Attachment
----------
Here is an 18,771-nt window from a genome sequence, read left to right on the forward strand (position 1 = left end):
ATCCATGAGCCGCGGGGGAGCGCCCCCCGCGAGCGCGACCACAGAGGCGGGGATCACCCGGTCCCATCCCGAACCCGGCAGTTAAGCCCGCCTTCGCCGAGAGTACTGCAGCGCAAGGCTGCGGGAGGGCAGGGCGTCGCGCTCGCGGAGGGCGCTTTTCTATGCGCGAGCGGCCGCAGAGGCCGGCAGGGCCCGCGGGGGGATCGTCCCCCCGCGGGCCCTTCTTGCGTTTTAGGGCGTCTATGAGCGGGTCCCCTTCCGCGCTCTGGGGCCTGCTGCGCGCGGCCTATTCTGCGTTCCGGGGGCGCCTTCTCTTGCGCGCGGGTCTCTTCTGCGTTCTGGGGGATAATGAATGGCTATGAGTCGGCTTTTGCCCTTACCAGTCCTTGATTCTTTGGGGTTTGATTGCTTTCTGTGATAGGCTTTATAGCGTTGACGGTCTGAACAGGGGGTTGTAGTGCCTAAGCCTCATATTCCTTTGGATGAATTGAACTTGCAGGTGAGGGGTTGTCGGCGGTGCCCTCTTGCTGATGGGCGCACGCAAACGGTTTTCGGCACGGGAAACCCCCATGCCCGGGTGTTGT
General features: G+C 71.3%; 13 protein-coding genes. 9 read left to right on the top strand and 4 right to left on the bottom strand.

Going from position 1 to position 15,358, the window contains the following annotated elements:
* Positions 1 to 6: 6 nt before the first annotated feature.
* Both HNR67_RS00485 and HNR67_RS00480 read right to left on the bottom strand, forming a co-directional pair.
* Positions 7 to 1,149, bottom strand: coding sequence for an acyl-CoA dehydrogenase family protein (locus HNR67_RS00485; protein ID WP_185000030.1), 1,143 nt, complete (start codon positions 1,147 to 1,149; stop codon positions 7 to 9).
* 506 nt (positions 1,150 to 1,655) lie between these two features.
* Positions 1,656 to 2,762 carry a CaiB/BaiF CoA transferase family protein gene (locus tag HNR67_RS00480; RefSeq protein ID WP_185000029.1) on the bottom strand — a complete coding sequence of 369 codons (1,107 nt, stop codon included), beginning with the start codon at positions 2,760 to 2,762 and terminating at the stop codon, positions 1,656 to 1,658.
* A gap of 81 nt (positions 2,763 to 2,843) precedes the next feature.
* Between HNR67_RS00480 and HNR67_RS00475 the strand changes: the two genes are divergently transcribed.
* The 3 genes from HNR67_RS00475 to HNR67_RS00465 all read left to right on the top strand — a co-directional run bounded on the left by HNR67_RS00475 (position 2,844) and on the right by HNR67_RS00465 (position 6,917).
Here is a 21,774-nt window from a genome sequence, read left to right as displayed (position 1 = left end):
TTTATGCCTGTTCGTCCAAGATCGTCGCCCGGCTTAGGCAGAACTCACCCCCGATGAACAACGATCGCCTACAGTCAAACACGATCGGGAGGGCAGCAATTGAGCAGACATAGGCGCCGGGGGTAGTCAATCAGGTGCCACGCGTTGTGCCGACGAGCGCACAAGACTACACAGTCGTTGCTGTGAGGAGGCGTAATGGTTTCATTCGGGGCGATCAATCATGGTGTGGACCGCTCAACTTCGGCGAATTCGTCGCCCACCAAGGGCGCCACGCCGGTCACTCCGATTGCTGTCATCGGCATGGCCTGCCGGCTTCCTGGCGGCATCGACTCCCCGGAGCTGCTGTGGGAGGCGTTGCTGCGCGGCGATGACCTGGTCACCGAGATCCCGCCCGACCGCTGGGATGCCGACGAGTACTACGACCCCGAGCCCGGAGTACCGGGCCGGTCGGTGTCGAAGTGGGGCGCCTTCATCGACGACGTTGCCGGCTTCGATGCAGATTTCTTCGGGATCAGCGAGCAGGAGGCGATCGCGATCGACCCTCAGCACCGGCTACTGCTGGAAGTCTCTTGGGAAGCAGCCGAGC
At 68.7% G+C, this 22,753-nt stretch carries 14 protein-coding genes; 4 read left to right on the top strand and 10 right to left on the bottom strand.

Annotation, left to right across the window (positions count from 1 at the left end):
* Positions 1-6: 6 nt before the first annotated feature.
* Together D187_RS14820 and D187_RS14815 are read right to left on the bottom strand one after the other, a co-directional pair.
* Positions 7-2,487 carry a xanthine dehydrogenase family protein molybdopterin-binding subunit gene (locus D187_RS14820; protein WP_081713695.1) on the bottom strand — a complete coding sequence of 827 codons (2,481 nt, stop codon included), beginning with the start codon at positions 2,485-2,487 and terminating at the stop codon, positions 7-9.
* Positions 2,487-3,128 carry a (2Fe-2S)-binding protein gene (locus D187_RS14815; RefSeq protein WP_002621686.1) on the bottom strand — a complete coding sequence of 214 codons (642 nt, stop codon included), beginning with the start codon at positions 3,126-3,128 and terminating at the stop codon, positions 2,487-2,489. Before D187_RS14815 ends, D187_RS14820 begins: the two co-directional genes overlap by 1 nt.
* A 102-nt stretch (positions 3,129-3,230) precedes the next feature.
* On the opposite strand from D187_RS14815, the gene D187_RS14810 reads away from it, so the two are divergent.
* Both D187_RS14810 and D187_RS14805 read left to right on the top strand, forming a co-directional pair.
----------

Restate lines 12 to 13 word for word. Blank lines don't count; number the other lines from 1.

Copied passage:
* The 3 genes from HNR67_RS00475 to HNR67_RS00465 all read left to right on the top strand — a co-directional run bounded on the left by HNR67_RS00475 (position 2,844) and on the right by HNR67_RS00465 (position 6,917).
Here is a 21,774-nt window from a genome sequence, read left to right as displayed (position 1 = left end):